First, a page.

Have they been doing it in the masses that they do now? I've been seeing it for the last 20 years. If you see a group of 20 Canadians overseas, all 20 of them will have their flag sewn to their backpack. Are you really that Nationalistic? I asked some Canadians about it and they told me the purpose was not to be mistaken for Americans. I realize that the position of a few individuals does not count for everyone, but it rang true from what I have experienced and so I could think of no other likely explanation. I still believe it, but am open to persuasion of you've got some evidence or good anecdotes.

But enough arguing about Canada. I do have great respect for our frosty neighbors to the north - and if this goes on like this, you're going to think I don't. Plus, that was a bit of a long detour from the original purpose of this thread.


Maybe you need to look at why Americans don't want to be mistaken for Americans overseas. I've seen Americans use the Canadian flag on their luggage.


One comment and One Question:

1. You won't see me wearing a Canadian Flag or displaying one on my luggage when I travel overseas. (Though I do admit to being a huge Don Cherry and Hockey Night in Canada fan)

2. ' . substr('//www.dpchallenge.com/images/user_icon/21.gif', strrpos('//www.dpchallenge.com/images/user_icon/21.gif', '/') + 1) . ' OmanOtter are you from Senegal or America?

10/22/2008 09:01:31 PM · #114
Originally posted by sempermarine:

Originally posted by cpanaioti:

Originally posted by OmanOtter:

Originally posted by tnun:

The Caroline incident may not stand up in international law as a justification for pre-emptive war.


Well, it has stood up for 150 years now.

Originally posted by tnun:

Canadians have been sewing their flag to their backpacks since before our worthy friend Oman Otter was born, and when it still had a corner filled with the Union Jack.


Have they been doing it in the masses that they do now? I've been seeing it for the last 20 years. If you see a group of 20 Canadians overseas, all 20 of them will have their flag sewn to their backpack. Are you really that Nationalistic? I asked some Canadians about it and they told me the purpose was not to be mistaken for Americans. I realize that the position of a few individuals does not count for everyone, but it rang true from what I have experienced and so I could think of no other likely explanation. I still believe it, but am open to persuasion of you've got some evidence or good anecdotes.

But enough arguing about Canada. I do have great respect for our frosty neighbors to the north - and if this goes on like this, you're going to think I don't. Plus, that was a bit of a long detour from the original purpose of this thread.


Maybe you need to look at why Americans don't want to be mistaken for Americans overseas. I've seen Americans use the Canadian flag on their luggage.


One comment and One Question:

1. You won't see me wearing a Canadian Flag or displaying one on my luggage when I travel overseas. (Though I do admit to being a huge Don Cherry and Hockey Night in Canada fan)

2. ' . substr('//www.dpchallenge.com/images/user_icon/21.gif', strrpos('//www.dpchallenge.com/images/user_icon/21.gif', '/') + 1) . ' OmanOtter are you from Senegal or America?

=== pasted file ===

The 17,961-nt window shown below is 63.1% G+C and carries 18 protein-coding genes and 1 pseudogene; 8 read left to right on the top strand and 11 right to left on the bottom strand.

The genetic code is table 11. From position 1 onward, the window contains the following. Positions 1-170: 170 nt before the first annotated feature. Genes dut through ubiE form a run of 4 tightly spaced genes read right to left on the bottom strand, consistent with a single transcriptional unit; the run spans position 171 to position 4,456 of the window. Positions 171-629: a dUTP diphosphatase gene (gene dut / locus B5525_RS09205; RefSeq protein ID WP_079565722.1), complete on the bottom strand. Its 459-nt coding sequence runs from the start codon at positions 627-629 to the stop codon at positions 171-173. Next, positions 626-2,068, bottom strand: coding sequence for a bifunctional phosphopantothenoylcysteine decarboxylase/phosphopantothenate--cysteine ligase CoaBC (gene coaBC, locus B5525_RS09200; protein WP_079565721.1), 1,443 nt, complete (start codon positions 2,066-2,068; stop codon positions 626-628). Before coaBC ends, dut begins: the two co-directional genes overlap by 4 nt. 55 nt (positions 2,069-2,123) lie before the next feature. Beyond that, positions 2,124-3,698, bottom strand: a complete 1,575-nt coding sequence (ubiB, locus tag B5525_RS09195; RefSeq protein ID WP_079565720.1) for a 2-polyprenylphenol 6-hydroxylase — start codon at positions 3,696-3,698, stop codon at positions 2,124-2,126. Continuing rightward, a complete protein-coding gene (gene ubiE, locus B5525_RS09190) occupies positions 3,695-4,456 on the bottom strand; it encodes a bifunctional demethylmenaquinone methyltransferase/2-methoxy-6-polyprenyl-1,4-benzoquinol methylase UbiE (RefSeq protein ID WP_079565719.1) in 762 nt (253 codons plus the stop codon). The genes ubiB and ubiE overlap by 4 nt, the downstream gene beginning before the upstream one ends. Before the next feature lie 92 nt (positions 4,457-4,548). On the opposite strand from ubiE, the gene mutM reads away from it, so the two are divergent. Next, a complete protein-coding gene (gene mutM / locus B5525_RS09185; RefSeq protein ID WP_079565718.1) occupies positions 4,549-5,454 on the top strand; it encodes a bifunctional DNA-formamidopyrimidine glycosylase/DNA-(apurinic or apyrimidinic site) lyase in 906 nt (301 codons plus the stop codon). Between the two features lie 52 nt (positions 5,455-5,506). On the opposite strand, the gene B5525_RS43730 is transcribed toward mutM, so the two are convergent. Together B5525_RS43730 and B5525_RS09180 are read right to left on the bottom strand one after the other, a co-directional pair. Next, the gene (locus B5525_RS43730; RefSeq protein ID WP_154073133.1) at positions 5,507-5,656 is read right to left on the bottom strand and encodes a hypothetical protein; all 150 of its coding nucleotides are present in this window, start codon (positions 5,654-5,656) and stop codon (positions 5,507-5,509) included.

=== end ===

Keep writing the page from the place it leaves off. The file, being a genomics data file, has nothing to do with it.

Good on ya for not displaying the flag of a country that's not yours.

Canadians don't want to be mistaken for Americans for one main reason.... because we're not.
10/22/2008 09:06:17 PM · #115
Oman, the original purpose of this thread is not clear, unless it was to say people in America are bad to criticise the war. Because it makes the soldiers who risk their lives (and minds and bodies) angry, and even bellicose(!). Many of us do not agree that this constitutes an argument against criticism. It was you who brought up the flags on backpacks - and yes, every single Canadian I knew who went backpacking through Europe had a flag. Americans were not popular then for whatever reason. Americans even older than I have had the experience of enduring European surprise that we knew how to use knives and forks.

The United Nations has not yet adopted the Bush Doctrine which seeks to base itself on a British expedient legal assertion.

I do not feel that much is to be gained by point-making in argument, but if light can be shed on the history and facts I feel it can serve.
10/22/2008 09:14:44 PM · #116
Originally posted by OmanOtter:


I disagree. You forget that Islam was spread by conquering armies swarming up the Arabian Peninsula, the Levant, into the Balkans and to Vienna and across North Africa, to Southern Italy and Spain from the other direction. It seems to me that the Crusades were a military response to a military threat. And if you don't agree with that analysis, you should at least concede that portraying Middle Eastern peoples as innocient victims of expansionist policies of the Holy Roman Empire and the Catholic Church is only seeing one side of the coin.


That was never my point: it's not a matter of "who's innocent", it's a matter of "who's not guilty". A broader perspective demands awareness of these things...

R.
10/22/2008 09:56:28 PM · #117
Originally posted by cpanaioti:

Originally posted by sempermarine:

Originally posted by cpanaioti:

Originally posted by OmanOtter:

Originally posted by tnun:

The Caroline incident may not stand up in international law as a justification for pre-emptive war.


Well, it has stood up for 150 years now.

Originally posted by tnun:

Canadians have been sewing their flag to their backpacks since before our worthy friend Oman Otter was born, and when it still had a corner filled with the Union Jack.